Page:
• There is a single card alone on the table, the next player plays a card that does not capture it, and the following player is able to clear the table by playing a card equal to the sum of these two cards. For example, the table contains a lone 3. The next player plays a 4 (perhaps having no other card). If the following player can play a 7, capturing the 3 + 4, this is a basra, worth 10 points.
Whichever team reaches a score of 101 points first wins the game. If both players reach 101 in the same round, the player with the higher score wins. In the case of a tie, additional rounds are played until the tie is broken.

Lebanese Basra variant B

This variant is called "ashush".

Six or four cards are usually dealt to each player, depending on agreement between players.
If there is a tie, each team having 26 cards, no one gets 3 points.
In this variation, a basra occurs only when a single card is left alone on the table – either because all the other cards were captured, or because the table was cleared (perhaps with a jack), forcing the next player to play a single card. If the following player can match this single card (thereby capturing it), this counts as a basra and scores 10 points. Capturing a lone card other than a jack by playing a jack does not count as a basra; capturing a lone jack with another jack counts as an ordinary single basra, not a double one.
Whichever team reaches a score of 101 points first wins the game. If both players reach 101 in the same round, the player with the higher score wins. In case of a tie, additional rounds are played until the tie is broken.

Palestinian basra

A version of basra is played in Palestine and Jordan. It has the same rules of bastra with these differences:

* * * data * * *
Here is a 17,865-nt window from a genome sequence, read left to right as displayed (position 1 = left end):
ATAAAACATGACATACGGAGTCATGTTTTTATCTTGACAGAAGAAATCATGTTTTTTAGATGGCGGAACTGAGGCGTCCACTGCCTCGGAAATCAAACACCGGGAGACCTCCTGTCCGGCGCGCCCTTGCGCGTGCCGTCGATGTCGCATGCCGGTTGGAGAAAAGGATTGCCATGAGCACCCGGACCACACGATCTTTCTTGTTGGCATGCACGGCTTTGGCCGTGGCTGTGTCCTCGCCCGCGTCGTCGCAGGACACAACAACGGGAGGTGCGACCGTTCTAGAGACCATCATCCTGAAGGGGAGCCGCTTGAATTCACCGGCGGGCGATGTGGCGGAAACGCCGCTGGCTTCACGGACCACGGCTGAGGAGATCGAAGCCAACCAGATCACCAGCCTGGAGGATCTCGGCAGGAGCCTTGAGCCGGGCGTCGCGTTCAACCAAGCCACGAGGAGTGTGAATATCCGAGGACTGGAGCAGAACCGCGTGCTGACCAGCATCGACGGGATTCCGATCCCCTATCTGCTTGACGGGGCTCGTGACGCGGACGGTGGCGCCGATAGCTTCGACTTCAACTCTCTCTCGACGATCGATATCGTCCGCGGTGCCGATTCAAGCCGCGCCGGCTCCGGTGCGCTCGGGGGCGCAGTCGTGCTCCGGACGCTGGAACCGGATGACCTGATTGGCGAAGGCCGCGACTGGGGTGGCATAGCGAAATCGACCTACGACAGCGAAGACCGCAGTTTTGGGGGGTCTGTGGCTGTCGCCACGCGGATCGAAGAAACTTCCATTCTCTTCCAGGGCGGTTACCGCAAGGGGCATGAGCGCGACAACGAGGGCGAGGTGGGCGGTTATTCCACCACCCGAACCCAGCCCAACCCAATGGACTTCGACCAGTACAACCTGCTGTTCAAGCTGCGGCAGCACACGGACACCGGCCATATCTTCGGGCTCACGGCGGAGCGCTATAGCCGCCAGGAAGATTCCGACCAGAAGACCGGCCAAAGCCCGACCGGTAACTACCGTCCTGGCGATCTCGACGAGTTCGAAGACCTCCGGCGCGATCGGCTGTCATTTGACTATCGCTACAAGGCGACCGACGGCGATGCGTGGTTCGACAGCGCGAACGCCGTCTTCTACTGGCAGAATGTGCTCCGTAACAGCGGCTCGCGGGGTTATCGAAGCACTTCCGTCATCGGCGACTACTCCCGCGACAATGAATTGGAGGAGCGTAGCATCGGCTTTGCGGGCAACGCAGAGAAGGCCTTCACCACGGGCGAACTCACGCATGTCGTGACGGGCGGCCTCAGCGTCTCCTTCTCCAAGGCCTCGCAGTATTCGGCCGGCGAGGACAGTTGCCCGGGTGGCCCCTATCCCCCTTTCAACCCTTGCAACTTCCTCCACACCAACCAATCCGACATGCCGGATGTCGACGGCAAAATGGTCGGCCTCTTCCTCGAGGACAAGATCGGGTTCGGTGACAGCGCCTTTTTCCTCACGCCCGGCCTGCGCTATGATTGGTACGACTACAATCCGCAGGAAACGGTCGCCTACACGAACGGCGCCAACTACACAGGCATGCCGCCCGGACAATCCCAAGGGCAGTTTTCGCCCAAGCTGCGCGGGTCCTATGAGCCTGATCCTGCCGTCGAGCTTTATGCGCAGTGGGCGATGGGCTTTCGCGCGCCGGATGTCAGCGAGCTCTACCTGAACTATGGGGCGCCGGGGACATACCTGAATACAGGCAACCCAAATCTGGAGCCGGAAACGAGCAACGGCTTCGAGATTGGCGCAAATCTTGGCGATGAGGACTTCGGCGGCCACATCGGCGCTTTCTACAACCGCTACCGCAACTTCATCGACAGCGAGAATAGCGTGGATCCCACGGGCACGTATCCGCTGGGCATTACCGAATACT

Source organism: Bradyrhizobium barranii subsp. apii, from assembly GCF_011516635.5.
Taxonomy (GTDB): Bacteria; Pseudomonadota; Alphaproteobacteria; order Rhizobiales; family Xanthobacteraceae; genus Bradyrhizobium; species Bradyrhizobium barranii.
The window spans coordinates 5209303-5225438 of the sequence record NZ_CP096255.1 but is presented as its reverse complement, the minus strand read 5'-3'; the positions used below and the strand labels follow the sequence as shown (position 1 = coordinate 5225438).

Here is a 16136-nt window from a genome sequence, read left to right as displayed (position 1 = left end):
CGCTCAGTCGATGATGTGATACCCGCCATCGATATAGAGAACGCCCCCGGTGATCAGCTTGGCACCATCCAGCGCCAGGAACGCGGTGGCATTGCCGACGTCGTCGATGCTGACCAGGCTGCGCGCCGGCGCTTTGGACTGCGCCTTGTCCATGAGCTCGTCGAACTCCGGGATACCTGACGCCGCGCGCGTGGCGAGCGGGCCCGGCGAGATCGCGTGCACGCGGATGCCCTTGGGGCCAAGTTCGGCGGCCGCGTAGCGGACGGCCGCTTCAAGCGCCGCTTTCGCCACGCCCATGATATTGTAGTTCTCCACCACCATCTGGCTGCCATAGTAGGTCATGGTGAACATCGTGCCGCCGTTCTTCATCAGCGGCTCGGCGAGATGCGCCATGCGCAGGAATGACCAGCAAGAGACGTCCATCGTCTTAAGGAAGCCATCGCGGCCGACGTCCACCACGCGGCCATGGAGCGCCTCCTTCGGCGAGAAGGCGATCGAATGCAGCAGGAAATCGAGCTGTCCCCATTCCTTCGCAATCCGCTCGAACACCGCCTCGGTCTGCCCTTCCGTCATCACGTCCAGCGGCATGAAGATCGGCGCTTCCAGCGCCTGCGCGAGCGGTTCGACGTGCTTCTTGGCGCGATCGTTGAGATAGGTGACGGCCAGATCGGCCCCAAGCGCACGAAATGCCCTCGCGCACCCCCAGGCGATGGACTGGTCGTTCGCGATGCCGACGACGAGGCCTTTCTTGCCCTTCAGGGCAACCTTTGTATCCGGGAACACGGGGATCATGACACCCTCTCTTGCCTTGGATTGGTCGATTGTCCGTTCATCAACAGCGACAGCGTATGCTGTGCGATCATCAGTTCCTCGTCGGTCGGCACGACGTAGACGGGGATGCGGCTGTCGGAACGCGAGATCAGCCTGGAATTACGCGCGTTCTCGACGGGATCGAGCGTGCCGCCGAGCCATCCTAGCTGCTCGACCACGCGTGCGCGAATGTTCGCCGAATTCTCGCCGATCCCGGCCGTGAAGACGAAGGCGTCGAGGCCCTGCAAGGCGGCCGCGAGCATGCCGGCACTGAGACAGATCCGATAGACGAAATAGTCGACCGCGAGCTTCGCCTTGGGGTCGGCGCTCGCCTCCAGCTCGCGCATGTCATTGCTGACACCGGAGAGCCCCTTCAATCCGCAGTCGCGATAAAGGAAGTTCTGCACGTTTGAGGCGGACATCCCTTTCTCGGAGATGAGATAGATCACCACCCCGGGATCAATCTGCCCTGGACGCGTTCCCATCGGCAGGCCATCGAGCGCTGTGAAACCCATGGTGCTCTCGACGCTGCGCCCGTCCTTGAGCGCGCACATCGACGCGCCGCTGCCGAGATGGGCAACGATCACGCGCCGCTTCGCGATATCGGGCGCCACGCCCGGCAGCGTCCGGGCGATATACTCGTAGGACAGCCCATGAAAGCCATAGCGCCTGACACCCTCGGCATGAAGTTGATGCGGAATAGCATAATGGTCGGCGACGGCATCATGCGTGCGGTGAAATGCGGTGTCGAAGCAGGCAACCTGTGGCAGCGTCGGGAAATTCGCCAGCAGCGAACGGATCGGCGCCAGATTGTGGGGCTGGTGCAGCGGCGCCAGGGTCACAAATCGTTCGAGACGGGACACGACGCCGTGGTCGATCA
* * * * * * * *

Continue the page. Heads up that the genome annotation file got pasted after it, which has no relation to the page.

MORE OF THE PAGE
(1)The Play

There are only 44 cards in the card deck. Kings and Queens cards are usually thrown out. 4 cards are usually dealt to each player although there is a variation where 5 cards are dealt

(2) Scoring

If there is a tie, each team having 26 cards, no one gets 3 points.

(3) Basra

In this version of Basra, the score for a Basra is twice the face value of the card used to make the capture. For example, a Basra with a 7 scores 14 points in the case of capturing a 7 Spades with a 7 Diamonds. If a player captures a Jack with a lone Jack, there is no Basra.

(4) End of game

The game ends when one player or team reaches 101 or 151 depending on agreement between players.

Jordanian Basra

In Jordan, there are two variants of Basra.

Jordanian Basra variant (A)

This Basra variant is the same as Palestinian Basra. It should be born in mind that the Palestinian Basra is the most dominant Basra variant in Jordan.

Jordanian Basra variant (B)

This version of Basra card game is reported by Muthana Haddad. This variant of Jordanian Basra is the same as Palestinian Basra except that the picture cards, Queens and Kings, are used and the value of these cards differs as well. If the picture cards, Queens and Kings are used, they count as 10 for this purpose, so if a Queen captures a lone Queen from the table the score will be 20 points.

Syrian Basra

In Syria, there is more than one variant of Basra.

Syrian Basra variant (A)

This Basra variant is similar to the Palestinian Basra with the following differences:

(1)The Play

There are only 52 cards in the card deck. Kings and Queens cards are not thrown out. 4 or 6 cards are usually dealt to each player.

(2) Basra

The value of a Queen is 3 points, so if you capture a queen with another queen, you acquire the double point, that is 6 points. The value of a King is 4 points, so if you capture a king with another king, you acquire the double point, that is 8 points. Capturing a Jack with a Jack is as scored follows:- The value of a Jack is 12.5, so if you capture a Jack with another Jack, you acquire 25 points.

Syrian Basra variant (B)

This Basra variant is called Homsi Basra. It is similar to the Palestinian Basra with the following difference:-

Basra

The value of a Jack is 12.5, so if you capture a Jack with another Jack, you acquire 25 points.

See also

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References

  1. David Parlett, The Oxford guide to card games pg. 138 Oxford University Press (1990) ISBN   0-19-214165-1